Christmas comes early with a sweet cap to the season!
On Blockbuster Season 1 Episode 10, a former child star (Bobby Moynihan) causes chaos, while things come to a head with Eliza and Aaron.
There was a lot to love about this finale, even if it ended on a predictable cliffhanger.
Called it — the internet, and thus streaming services, are down thanks to the solar storm!
Hold onto your DVDs if you’ve still got them (and a way to play them). They might be worth more than toilet paper one day.
The solar storm is real. It’s why China built a second sun.
Blockbuster works because, at its heart, it is a show that believes in the inherent goodness of people, and it is fronted by a kind and caring person — Timmy.
So, when characters (such as Kayla and Percy) are mean, it’s jarring, and more off-putting than it would be in a show where everyone is morally grey.
For instance, take the scene when everyone was mean to Connie in Blockbuster Season 1 Episode 7 after her friend died. It was ghastly.
Bobby Moynihan’s Lil’ Stevie was funny, but his humor was so much more crass (particularly being racist and overtly sexual with kids) that it felt a bit inconsistent with the rest of the show’s wholesome tone. Maybe that was the point, to shake things up a bit.
Stevie redeemed himself somewhat by warning Carlos about Hollywood, but Carlos — again, due to his good nature — only saw the good side of this, as a sign that he should keep trying in the face of rejection.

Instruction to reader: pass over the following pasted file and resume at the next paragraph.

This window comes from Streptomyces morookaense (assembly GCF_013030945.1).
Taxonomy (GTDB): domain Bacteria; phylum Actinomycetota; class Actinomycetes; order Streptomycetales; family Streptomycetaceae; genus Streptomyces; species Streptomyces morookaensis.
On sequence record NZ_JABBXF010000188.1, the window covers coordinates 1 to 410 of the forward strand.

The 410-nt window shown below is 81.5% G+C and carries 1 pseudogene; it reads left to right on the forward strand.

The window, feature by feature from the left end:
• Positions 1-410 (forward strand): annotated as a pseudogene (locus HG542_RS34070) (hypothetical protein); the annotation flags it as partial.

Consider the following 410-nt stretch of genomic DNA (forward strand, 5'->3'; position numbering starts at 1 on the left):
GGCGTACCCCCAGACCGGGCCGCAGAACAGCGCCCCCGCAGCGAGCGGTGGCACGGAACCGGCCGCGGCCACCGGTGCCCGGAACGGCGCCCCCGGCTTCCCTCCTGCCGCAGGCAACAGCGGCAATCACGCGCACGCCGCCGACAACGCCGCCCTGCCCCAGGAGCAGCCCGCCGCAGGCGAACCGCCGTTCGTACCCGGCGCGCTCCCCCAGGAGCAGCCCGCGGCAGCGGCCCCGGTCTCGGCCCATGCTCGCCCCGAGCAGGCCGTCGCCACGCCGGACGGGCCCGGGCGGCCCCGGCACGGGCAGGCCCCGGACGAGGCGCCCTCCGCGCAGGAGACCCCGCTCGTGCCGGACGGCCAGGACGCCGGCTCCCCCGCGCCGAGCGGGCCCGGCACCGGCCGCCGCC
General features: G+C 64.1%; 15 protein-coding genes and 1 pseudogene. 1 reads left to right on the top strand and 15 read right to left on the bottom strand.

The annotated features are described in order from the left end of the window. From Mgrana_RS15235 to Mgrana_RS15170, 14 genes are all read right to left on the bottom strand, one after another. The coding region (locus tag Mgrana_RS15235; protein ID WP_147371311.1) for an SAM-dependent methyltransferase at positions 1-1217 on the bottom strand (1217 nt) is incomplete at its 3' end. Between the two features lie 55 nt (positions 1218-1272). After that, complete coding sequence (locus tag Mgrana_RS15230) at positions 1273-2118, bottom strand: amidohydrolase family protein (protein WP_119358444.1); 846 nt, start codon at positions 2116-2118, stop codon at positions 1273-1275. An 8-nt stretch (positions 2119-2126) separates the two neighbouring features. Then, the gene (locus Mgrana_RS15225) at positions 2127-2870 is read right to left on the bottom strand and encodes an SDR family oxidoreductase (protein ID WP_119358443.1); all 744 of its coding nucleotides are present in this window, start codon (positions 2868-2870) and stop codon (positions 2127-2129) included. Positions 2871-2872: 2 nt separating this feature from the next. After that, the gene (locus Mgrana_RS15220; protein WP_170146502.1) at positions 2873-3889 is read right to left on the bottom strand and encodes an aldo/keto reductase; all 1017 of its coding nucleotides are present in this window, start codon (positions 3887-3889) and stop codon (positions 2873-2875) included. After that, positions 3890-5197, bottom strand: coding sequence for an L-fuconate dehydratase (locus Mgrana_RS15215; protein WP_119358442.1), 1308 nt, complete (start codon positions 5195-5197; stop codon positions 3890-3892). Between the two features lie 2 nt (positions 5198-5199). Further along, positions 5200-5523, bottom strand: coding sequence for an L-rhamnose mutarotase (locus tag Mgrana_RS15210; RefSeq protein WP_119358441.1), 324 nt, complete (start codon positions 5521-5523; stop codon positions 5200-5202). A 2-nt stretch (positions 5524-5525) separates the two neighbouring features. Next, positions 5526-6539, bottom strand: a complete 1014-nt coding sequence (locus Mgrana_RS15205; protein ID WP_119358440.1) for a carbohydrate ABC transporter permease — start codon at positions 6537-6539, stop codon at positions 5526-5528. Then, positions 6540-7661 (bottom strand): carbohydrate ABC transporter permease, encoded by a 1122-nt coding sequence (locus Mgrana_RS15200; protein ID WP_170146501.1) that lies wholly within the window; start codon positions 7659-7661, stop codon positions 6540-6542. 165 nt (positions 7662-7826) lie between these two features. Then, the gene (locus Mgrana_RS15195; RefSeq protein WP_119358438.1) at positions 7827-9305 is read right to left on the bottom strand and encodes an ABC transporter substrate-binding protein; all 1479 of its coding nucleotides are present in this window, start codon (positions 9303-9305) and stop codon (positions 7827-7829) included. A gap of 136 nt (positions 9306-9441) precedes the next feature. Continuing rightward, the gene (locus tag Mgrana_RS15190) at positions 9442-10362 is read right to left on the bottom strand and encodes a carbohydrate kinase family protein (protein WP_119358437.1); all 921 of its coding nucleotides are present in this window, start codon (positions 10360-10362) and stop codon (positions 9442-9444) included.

At last, Kayla and Percy, still building off of their heart-to-heart in Blockbuster Season 1 Episode 9, finally find some common ground. He’s the person she feels closest to, and she is comfortable lashing out at him because she knows he’ll forgive her.
This is what Connie told Eliza in Blockbuster Season 1 Episode 2, and though we still haven’t met Eliza’s daughter, it was nice to put a bow on that callback.
Speaking of Eliza, she finally came clean with Aaron.
It was time. Everything has been building up to this. Aaron’s confusion was understandable, but he was always so clueless. He seemed to love Eliza, but we never really heard him talk about his role in the deterioration of their marriage in the first place.
Doing a bunch of little things right doesn’t cancel out the big thing you did wrong.